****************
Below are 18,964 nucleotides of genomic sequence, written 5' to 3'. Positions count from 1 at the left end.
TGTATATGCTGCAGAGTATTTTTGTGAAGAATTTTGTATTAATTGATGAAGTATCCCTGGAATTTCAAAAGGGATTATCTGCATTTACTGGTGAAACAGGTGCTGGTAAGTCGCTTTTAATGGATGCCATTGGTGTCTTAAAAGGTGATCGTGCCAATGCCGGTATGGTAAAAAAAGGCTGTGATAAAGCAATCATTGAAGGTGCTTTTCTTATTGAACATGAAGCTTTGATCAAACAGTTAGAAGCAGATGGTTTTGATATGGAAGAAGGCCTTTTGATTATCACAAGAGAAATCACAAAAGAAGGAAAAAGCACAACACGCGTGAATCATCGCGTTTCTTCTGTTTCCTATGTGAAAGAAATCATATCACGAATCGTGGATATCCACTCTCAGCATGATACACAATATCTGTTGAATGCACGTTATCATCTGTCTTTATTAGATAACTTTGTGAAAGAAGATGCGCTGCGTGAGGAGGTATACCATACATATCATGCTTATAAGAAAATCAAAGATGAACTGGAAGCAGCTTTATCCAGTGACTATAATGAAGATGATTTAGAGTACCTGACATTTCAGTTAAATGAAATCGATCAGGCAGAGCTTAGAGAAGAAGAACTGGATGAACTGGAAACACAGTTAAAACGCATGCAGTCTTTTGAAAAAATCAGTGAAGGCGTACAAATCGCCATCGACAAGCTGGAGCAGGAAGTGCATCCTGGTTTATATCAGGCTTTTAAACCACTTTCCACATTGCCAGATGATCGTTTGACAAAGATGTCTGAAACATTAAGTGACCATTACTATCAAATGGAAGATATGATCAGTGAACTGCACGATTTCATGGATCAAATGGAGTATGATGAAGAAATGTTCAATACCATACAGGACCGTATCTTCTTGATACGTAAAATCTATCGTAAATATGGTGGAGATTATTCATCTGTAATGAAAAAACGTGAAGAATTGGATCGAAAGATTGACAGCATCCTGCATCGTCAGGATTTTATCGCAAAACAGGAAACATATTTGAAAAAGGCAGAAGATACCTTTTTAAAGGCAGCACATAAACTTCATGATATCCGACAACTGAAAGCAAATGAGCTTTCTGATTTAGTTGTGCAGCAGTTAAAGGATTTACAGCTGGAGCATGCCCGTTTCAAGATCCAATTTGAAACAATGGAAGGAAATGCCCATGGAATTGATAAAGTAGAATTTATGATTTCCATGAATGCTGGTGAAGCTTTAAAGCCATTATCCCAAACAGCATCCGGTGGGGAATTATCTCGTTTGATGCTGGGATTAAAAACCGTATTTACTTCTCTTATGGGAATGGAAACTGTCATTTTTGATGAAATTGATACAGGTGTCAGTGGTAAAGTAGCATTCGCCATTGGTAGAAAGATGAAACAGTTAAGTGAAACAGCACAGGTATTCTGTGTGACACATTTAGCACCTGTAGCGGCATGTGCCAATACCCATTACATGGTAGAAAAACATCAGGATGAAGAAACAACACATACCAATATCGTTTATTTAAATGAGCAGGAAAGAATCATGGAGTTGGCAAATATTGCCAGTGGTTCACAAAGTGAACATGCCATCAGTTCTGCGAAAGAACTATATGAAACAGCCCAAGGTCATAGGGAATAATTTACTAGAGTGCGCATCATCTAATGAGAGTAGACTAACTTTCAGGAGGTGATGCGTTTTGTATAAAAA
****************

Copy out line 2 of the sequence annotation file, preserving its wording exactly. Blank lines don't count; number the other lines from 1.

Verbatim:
TGTATATGCTGCAGAGTATTTTTGTGAAGAATTTTGTATTAATTGATGAAGTATCCCTGGAATTTCAAAAGGGATTATCTGCATTTACTGGTGAAACAGGTGCTGGTAAGTCGCTTTTAATGGATGCCATTGGTGTCTTAAAAGGTGATCGTGCCAATGCCGGTATGGTAAAAAAAGGCTGTGATAAAGCAATCATTGAAGGTGCTTTTCTTATTGAACATGAAGCTTTGATCAAACAGTTAGAAGCAGATGGTTTTGATATGGAAGAAGGCCTTTTGATTATCACAAGAGAAATCACAAAAGAAGGAAAAAGCACAACACGCGTGAATCATCGCGTTTCTTCTGTTTCCTATGTGAAAGAAATCATATCACGAATCGTGGATATCCACTCTCAGCATGATACACAATATCTGTTGAATGCACGTTATCATCTGTCTTTATTAGATAACTTTGTGAAAGAAGATGCGCTGCGTGAGGAGGTATACCATACATATCATGCTTATAAGAAAATCAAAGATGAACTGGAAGCAGCTTTATCCAGTGACTATAATGAAGATGATTTAGAGTACCTGACATTTCAGTTAAATGAAATCGATCAGGCAGAGCTTAGAGAAGAAGAACTGGATGAACTGGAAACACAGTTAAAACGCATGCAGTCTTTTGAAAAAATCAGTGAAGGCGTACAAATCGCCATCGACAAGCTGGAGCAGGAAGTGCATCCTGGTTTATATCAGGCTTTTAAACCACTTTCCACATTGCCAGATGATCGTTTGACAAAGATGTCTGAAACATTAAGTGACCATTACTATCAAATGGAAGATATGATCAGTGAACTGCACGATTTCATGGATCAAATGGAGTATGATGAAGAAATGTTCAATACCATACAGGACCGTATCTTCTTGATACGTAAAATCTATCGTAAATATGGTGGAGATTATTCATCTGTAATGAAAAAACGTGAAGAATTGGATCGAAAGATTGACAGCATCCTGCATCGTCAGGATTTTATCGCAAAACAGGAAACATATTTGAAAAAGGCAGAAGATACCTTTTTAAAGGCAGCACATAAACTTCATGATATCCGACAACTGAAAGCAAATGAGCTTTCTGATTTAGTTGTGCAGCAGTTAAAGGATTTACAGCTGGAGCATGCCCGTTTCAAGATCCAATTTGAAACAATGGAAGGAAATGCCCATGGAATTGATAAAGTAGAATTTATGATTTCCATGAATGCTGGTGAAGCTTTAAAGCCATTATCCCAAACAGCATCCGGTGGGGAATTATCTCGTTTGATGCTGGGATTAAAAACCGTATTTACTTCTCTTATGGGAATGGAAACTGTCATTTTTGATGAAATTGATACAGGTGTCAGTGGTAAAGTAGCATTCGCCATTGGTAGAAAGATGAAACAGTTAAGTGAAACAGCACAGGTATTCTGTGTGACACATTTAGCACCTGTAGCGGCATGTGCCAATACCCATTACATGGTAGAAAAACATCAGGATGAAGAAACAACACATACCAATATCGTTTATTTAAATGAGCAGGAAAGAATCATGGAGTTGGCAAATATTGCCAGTGGTTCACAAAGTGAACATGCCATCAGTTCTGCGAAAGAACTATATGAAACAGCCCAAGGTCATAGGGAATAATTTACTAGAGTGCGCATCATCTAATGAGAGTAGACTAACTTTCAGGAGGTGATGCGTTTTGTATAAAAA